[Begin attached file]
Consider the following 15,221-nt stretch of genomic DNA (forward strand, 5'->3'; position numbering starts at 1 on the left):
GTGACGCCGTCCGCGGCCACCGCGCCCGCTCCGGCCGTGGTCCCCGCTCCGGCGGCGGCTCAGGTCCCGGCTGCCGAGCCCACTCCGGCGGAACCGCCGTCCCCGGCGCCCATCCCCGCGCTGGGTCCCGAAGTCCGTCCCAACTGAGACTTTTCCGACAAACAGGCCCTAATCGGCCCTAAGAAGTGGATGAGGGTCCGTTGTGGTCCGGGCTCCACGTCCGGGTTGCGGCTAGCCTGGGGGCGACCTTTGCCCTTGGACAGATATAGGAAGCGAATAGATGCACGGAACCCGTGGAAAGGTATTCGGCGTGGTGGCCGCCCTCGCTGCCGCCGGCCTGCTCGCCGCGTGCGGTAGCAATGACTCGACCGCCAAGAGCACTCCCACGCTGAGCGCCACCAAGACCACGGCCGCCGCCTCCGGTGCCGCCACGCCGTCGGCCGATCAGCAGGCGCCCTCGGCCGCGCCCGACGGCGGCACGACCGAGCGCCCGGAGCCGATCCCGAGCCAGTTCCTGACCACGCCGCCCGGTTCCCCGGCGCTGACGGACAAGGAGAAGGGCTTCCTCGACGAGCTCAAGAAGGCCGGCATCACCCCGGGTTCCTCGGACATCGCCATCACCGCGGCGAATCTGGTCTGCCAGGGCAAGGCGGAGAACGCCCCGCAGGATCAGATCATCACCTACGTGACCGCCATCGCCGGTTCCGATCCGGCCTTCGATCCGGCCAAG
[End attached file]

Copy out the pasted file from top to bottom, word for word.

Consider the following 15,221-nt stretch of genomic DNA (forward strand, 5'->3'; position numbering starts at 1 on the left):
GTGACGCCGTCCGCGGCCACCGCGCCCGCTCCGGCCGTGGTCCCCGCTCCGGCGGCGGCTCAGGTCCCGGCTGCCGAGCCCACTCCGGCGGAACCGCCGTCCCCGGCGCCCATCCCCGCGCTGGGTCCCGAAGTCCGTCCCAACTGAGACTTTTCCGACAAACAGGCCCTAATCGGCCCTAAGAAGTGGATGAGGGTCCGTTGTGGTCCGGGCTCCACGTCCGGGTTGCGGCTAGCCTGGGGGCGACCTTTGCCCTTGGACAGATATAGGAAGCGAATAGATGCACGGAACCCGTGGAAAGGTATTCGGCGTGGTGGCCGCCCTCGCTGCCGCCGGCCTGCTCGCCGCGTGCGGTAGCAATGACTCGACCGCCAAGAGCACTCCCACGCTGAGCGCCACCAAGACCACGGCCGCCGCCTCCGGTGCCGCCACGCCGTCGGCCGATCAGCAGGCGCCCTCGGCCGCGCCCGACGGCGGCACGACCGAGCGCCCGGAGCCGATCCCGAGCCAGTTCCTGACCACGCCGCCCGGTTCCCCGGCGCTGACGGACAAGGAGAAGGGCTTCCTCGACGAGCTCAAGAAGGCCGGCATCACCCCGGGTTCCTCGGACATCGCCATCACCGCGGCGAATCTGGTCTGCCAGGGCAAGGCGGAGAACGCCCCGCAGGATCAGATCATCACCTACGTGACCGCCATCGCCGGTTCCGATCCGGCCTTCGATCCGGCCAAG